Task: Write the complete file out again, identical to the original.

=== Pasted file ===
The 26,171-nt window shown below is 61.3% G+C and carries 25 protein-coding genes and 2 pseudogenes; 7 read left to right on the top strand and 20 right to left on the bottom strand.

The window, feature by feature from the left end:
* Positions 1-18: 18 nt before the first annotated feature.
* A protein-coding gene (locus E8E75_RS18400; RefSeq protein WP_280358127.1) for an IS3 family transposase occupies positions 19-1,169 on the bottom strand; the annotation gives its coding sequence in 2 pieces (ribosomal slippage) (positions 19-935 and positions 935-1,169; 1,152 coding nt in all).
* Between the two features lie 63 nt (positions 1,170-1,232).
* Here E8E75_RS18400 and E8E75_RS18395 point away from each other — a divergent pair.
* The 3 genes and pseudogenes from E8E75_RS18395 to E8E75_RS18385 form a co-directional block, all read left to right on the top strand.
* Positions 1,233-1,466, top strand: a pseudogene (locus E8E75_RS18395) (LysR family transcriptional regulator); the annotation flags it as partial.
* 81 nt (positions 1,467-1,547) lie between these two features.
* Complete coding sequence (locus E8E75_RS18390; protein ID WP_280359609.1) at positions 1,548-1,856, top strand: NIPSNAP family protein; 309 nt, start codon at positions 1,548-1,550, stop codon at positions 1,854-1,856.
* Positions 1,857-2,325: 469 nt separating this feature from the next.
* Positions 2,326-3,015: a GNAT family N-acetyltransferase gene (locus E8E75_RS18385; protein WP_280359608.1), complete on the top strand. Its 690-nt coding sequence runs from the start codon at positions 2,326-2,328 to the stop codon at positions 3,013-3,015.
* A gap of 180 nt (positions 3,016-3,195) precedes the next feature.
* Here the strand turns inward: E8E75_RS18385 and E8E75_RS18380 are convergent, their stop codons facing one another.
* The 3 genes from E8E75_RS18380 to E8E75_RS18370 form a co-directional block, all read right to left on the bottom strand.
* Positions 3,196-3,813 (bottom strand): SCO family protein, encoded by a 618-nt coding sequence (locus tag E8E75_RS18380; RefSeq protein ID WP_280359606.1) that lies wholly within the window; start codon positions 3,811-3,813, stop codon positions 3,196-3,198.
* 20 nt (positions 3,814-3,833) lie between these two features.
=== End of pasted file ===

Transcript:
The 26,171-nt window shown below is 61.3% G+C and carries 25 protein-coding genes and 2 pseudogenes; 7 read left to right on the top strand and 20 right to left on the bottom strand.

The window, feature by feature from the left end:
* Positions 1-18: 18 nt before the first annotated feature.
* A protein-coding gene (locus E8E75_RS18400; RefSeq protein WP_280358127.1) for an IS3 family transposase occupies positions 19-1,169 on the bottom strand; the annotation gives its coding sequence in 2 pieces (ribosomal slippage) (positions 19-935 and positions 935-1,169; 1,152 coding nt in all).
* Between the two features lie 63 nt (positions 1,170-1,232).
* Here E8E75_RS18400 and E8E75_RS18395 point away from each other — a divergent pair.
* The 3 genes and pseudogenes from E8E75_RS18395 to E8E75_RS18385 form a co-directional block, all read left to right on the top strand.
* Positions 1,233-1,466, top strand: a pseudogene (locus E8E75_RS18395) (LysR family transcriptional regulator); the annotation flags it as partial.
* 81 nt (positions 1,467-1,547) lie between these two features.
* Complete coding sequence (locus E8E75_RS18390; protein ID WP_280359609.1) at positions 1,548-1,856, top strand: NIPSNAP family protein; 309 nt, start codon at positions 1,548-1,550, stop codon at positions 1,854-1,856.
* Positions 1,857-2,325: 469 nt separating this feature from the next.
* Positions 2,326-3,015: a GNAT family N-acetyltransferase gene (locus E8E75_RS18385; protein WP_280359608.1), complete on the top strand. Its 690-nt coding sequence runs from the start codon at positions 2,326-2,328 to the stop codon at positions 3,013-3,015.
* A gap of 180 nt (positions 3,016-3,195) precedes the next feature.
* Here the strand turns inward: E8E75_RS18385 and E8E75_RS18380 are convergent, their stop codons facing one another.
* The 3 genes from E8E75_RS18380 to E8E75_RS18370 form a co-directional block, all read right to left on the bottom strand.
* Positions 3,196-3,813 (bottom strand): SCO family protein, encoded by a 618-nt coding sequence (locus tag E8E75_RS18380; RefSeq protein ID WP_280359606.1) that lies wholly within the window; start codon positions 3,811-3,813, stop codon positions 3,196-3,198.
* 20 nt (positions 3,814-3,833) lie between these two features.